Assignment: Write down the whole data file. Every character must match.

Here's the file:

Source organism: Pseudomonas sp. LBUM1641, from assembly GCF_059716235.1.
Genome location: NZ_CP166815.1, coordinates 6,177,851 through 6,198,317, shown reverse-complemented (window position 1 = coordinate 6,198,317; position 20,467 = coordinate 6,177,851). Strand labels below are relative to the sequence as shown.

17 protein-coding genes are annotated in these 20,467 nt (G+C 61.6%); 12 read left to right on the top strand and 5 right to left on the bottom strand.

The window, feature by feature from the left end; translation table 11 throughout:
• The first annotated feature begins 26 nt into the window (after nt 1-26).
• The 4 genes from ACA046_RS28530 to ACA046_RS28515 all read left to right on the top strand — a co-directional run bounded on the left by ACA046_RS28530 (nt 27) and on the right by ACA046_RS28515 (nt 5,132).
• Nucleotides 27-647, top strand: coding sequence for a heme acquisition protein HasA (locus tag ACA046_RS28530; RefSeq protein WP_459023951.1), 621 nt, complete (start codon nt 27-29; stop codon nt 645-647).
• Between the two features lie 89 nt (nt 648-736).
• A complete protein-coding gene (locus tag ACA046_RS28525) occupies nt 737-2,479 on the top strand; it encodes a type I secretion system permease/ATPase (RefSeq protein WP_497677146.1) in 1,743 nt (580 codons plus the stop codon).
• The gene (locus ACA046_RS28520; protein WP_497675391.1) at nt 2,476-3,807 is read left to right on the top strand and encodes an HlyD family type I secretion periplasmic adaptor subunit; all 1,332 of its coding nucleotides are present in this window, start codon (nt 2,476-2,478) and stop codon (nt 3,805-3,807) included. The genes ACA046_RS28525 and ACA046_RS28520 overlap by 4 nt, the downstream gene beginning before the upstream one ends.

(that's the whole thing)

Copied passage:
Source organism: Pseudomonas sp. LBUM1641, from assembly GCF_059716235.1.
Genome location: NZ_CP166815.1, coordinates 6,177,851 through 6,198,317, shown reverse-complemented (window position 1 = coordinate 6,198,317; position 20,467 = coordinate 6,177,851). Strand labels below are relative to the sequence as shown.

17 protein-coding genes are annotated in these 20,467 nt (G+C 61.6%); 12 read left to right on the top strand and 5 right to left on the bottom strand.

The window, feature by feature from the left end; translation table 11 throughout:
• The first annotated feature begins 26 nt into the window (after nt 1-26).
• The 4 genes from ACA046_RS28530 to ACA046_RS28515 all read left to right on the top strand — a co-directional run bounded on the left by ACA046_RS28530 (nt 27) and on the right by ACA046_RS28515 (nt 5,132).
• Nucleotides 27-647, top strand: coding sequence for a heme acquisition protein HasA (locus tag ACA046_RS28530; RefSeq protein WP_459023951.1), 621 nt, complete (start codon nt 27-29; stop codon nt 645-647).
• Between the two features lie 89 nt (nt 648-736).
• A complete protein-coding gene (locus tag ACA046_RS28525) occupies nt 737-2,479 on the top strand; it encodes a type I secretion system permease/ATPase (RefSeq protein WP_497677146.1) in 1,743 nt (580 codons plus the stop codon).
• The gene (locus ACA046_RS28520; protein WP_497675391.1) at nt 2,476-3,807 is read left to right on the top strand and encodes an HlyD family type I secretion periplasmic adaptor subunit; all 1,332 of its coding nucleotides are present in this window, start codon (nt 2,476-2,478) and stop codon (nt 3,805-3,807) included. The genes ACA046_RS28525 and ACA046_RS28520 overlap by 4 nt, the downstream gene beginning before the upstream one ends.